Platinum Partner
news,architects,nosql,architecture,mongodb

Index Sub-Documents in MongoDB

Let’s say I have a collection of documents that all kind of look like this:

> db.foos.find().pretty()
{
    "_id" : ObjectId("511fe286777e76dfdddbf440"),
    "foo" : "bar",
    "timestamp" : ISODate("2013-02-16T20:02:39.417Z")
}

Then, all of a sudden I get a requirement handed to me that this collection needs to be searched for all documents with a timestamp within a given hour, on a given month, within a given year. Writing a query for that is going be a bit gnarly, so we create a sub-document in our documents that makes this query easier.

{
    "_id" : ObjectId("511fe286777e76dfdddbf440"),
    "foo" : "bar",
    "timestamp" : ISODate("2013-02-16T20:02:39.417Z"),
    "timefields" : {
        "y" : 2013,
        "mo" : 2,
        "d" : 16,
        "h" : 20,
        "mi" : 02,      
    }
}

So now my query will look like the following and all will be happy in the world. And yes, I could have put each of these elements at the top level, but bear with me for demonstration purposes…

> db.foos.find({"timefields.y":2013, "timefields.mo": 2, "timefields.h":20}).pretty()
{
    "_id" : ObjectId("511fe286777e76dfdddbf440"),
    "foo" : "bar",
    "timestamp" : ISODate("2013-02-16T20:02:39.417Z"),
    "timefields" : {
        "y" : 2013,
        "mo" : 2,
        "d" : 16,
        "h" : 20,
        "mi" : 2
    }
}

Ok, but what about that index that was (hypothetically) on timestamp? Because we are searching other fields we aren’t using indexes in our query and the search is happening in linear time. The horror!

Well, mongo is flexible if it isn’t anything else. You can just as easily index fields in a sub-document like you can any other field. For instance:

> var indices = { "timefields.h" : 1,
... "timefields.y" : 1,
... "timefields.mo" : 1,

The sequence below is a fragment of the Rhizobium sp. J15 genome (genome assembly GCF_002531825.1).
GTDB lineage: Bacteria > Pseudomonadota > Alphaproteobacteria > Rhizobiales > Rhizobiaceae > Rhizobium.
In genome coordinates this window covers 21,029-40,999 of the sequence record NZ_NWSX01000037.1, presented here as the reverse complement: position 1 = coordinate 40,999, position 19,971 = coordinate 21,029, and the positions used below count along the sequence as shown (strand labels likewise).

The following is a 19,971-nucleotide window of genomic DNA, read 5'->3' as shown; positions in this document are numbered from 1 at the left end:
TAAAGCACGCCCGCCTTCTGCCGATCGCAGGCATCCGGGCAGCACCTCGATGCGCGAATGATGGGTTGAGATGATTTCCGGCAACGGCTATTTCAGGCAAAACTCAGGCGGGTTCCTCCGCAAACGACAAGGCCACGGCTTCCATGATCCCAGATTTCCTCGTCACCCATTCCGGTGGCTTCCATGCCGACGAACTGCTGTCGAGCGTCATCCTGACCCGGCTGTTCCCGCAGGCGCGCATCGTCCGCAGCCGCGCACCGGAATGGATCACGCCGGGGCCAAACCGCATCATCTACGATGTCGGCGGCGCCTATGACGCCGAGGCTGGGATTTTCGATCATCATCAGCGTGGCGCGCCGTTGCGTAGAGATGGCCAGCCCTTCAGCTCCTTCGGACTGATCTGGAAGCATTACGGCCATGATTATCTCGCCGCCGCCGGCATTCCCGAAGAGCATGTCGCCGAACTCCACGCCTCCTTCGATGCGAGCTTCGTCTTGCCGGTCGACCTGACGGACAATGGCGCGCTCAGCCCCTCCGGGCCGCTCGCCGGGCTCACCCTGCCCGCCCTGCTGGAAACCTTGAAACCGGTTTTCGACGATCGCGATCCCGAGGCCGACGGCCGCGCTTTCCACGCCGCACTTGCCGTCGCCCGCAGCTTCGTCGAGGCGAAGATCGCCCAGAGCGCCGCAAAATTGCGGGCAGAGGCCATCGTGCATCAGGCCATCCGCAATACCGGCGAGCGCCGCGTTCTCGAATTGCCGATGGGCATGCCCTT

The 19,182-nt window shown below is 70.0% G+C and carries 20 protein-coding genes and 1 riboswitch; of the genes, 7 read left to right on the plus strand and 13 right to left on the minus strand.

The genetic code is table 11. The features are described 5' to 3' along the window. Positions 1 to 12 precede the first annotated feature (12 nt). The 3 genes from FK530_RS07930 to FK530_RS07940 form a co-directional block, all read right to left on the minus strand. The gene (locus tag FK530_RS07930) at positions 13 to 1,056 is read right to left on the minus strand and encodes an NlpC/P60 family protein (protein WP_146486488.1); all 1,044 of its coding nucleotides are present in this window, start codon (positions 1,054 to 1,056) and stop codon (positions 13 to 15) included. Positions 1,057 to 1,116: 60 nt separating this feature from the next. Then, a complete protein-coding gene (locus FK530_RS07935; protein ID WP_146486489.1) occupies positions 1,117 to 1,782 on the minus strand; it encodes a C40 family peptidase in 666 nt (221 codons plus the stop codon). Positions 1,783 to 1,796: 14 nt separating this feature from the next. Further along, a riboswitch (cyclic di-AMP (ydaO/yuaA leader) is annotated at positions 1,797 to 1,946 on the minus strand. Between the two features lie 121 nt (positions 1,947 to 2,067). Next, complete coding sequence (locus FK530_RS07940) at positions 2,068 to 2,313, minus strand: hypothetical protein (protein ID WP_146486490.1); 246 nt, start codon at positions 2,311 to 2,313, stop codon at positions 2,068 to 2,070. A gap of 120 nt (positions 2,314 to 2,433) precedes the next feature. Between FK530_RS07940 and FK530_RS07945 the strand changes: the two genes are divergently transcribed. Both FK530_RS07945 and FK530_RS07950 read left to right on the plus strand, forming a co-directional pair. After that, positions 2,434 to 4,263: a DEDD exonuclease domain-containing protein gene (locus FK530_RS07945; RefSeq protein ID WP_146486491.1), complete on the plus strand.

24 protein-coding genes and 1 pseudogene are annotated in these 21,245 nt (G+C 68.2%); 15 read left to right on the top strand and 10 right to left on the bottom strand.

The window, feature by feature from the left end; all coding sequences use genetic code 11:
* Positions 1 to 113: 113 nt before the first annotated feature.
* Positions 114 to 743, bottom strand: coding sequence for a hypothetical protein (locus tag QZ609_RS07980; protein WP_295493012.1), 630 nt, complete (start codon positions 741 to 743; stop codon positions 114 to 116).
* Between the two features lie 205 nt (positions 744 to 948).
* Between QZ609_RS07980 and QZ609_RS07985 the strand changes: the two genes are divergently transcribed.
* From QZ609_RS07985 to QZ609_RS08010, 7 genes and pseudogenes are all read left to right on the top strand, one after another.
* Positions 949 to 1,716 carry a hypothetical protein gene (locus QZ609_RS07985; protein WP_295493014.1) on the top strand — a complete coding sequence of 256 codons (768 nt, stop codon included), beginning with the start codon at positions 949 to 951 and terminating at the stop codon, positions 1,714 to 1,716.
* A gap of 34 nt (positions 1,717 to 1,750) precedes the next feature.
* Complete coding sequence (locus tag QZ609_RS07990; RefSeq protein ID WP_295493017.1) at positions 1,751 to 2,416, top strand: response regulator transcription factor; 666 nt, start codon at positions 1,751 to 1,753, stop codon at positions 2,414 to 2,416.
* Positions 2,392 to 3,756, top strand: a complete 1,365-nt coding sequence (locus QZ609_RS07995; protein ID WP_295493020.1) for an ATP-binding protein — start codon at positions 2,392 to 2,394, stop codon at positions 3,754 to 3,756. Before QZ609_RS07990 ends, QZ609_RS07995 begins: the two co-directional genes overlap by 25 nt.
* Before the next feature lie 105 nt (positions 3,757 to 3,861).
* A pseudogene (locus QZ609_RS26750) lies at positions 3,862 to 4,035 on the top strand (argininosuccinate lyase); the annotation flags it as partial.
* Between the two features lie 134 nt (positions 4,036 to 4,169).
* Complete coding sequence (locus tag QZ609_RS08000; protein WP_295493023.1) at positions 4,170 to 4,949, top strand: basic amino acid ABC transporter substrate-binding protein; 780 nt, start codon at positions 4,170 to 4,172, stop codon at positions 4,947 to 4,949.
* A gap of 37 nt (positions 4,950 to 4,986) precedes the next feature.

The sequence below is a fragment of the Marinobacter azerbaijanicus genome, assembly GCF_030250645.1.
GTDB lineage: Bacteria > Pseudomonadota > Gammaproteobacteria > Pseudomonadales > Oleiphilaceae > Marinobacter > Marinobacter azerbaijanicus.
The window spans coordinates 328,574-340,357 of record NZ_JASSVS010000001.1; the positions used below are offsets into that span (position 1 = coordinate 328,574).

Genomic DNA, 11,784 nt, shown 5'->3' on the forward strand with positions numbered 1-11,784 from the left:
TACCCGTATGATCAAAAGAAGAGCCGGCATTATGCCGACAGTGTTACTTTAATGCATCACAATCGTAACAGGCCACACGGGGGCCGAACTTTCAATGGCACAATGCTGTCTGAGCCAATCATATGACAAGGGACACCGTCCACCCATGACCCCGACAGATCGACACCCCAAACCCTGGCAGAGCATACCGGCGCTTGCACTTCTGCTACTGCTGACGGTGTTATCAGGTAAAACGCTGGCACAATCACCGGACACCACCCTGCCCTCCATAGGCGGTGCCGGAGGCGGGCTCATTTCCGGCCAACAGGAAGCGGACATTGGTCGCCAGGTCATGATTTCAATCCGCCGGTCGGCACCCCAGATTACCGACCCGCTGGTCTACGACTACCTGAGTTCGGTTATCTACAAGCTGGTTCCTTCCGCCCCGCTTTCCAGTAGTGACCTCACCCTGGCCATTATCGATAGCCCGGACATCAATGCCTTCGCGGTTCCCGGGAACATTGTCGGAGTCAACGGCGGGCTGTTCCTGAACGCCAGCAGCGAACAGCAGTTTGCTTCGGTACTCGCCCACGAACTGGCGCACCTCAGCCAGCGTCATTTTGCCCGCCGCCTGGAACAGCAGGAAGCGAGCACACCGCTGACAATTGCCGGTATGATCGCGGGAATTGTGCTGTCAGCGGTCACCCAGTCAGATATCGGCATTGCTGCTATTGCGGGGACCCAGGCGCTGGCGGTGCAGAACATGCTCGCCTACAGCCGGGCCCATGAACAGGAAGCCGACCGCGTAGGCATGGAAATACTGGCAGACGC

... "timefields.d" : 1,
... "timefields.m" : 1}
> db.foos.ensureIndex(indices)

> db.foos.getIndices()
[
    ...
    {
        "v" : 1,
        "key" : {
            "timefields.h" : 1,
            "timefields.y" : 1,
            "timefields.mo" : 1,
            "timefields.d" : 1,
            "timefields.m" : 1
        },
        "ns" : "test.foos",
        "name" : "timefields.h_1_timefields.y_1_timefields.mo_1_timefields.d_1_timefields.m_1"
    }
]

And now when I run explain on the cursor using the same query I performed before, you can now see those indices are being used:

> db.foos.find({"timefields.y":2013, "timefields.mo": 2, "timefields.h":20}).pretty().explain()
{
    ...
    "indexBounds" : {
        "timefields.h" : [
            [
                20,
                20
            ]
        ],
        "timefields.y" : [
            [
                2013,
                2013
            ]
        ],
        "timefields.mo" : [
            [
                2,
                2
            ]
        ],
        "timefields.d" : [
            [
                {
                    "$minElement" : 1
                },
                {
                    "$maxElement" : 1
                }
            ]
        ],
        "timefields.m" : [
            [
                {
                    "$minElement" : 1
                },
                {
                    "$maxElement" : 1
                }
            ]
        ]
    },
}


 

Published at DZone with permission of {{ articles[0].authors[0].realName }}, DZone MVB. (source)

Opinions expressed by DZone contributors are their own.

{{ tag }}, {{tag}},

{{ parent.title || parent.header.title}}

{{ parent.tldr }}

{{ parent.urlSource.name }}
{{ parent.authors[0].realName || parent.author}}

{{ parent.authors[0].tagline || parent.tagline }}

{{ parent.views }} ViewsClicks
Tweet

{{parent.nComments}}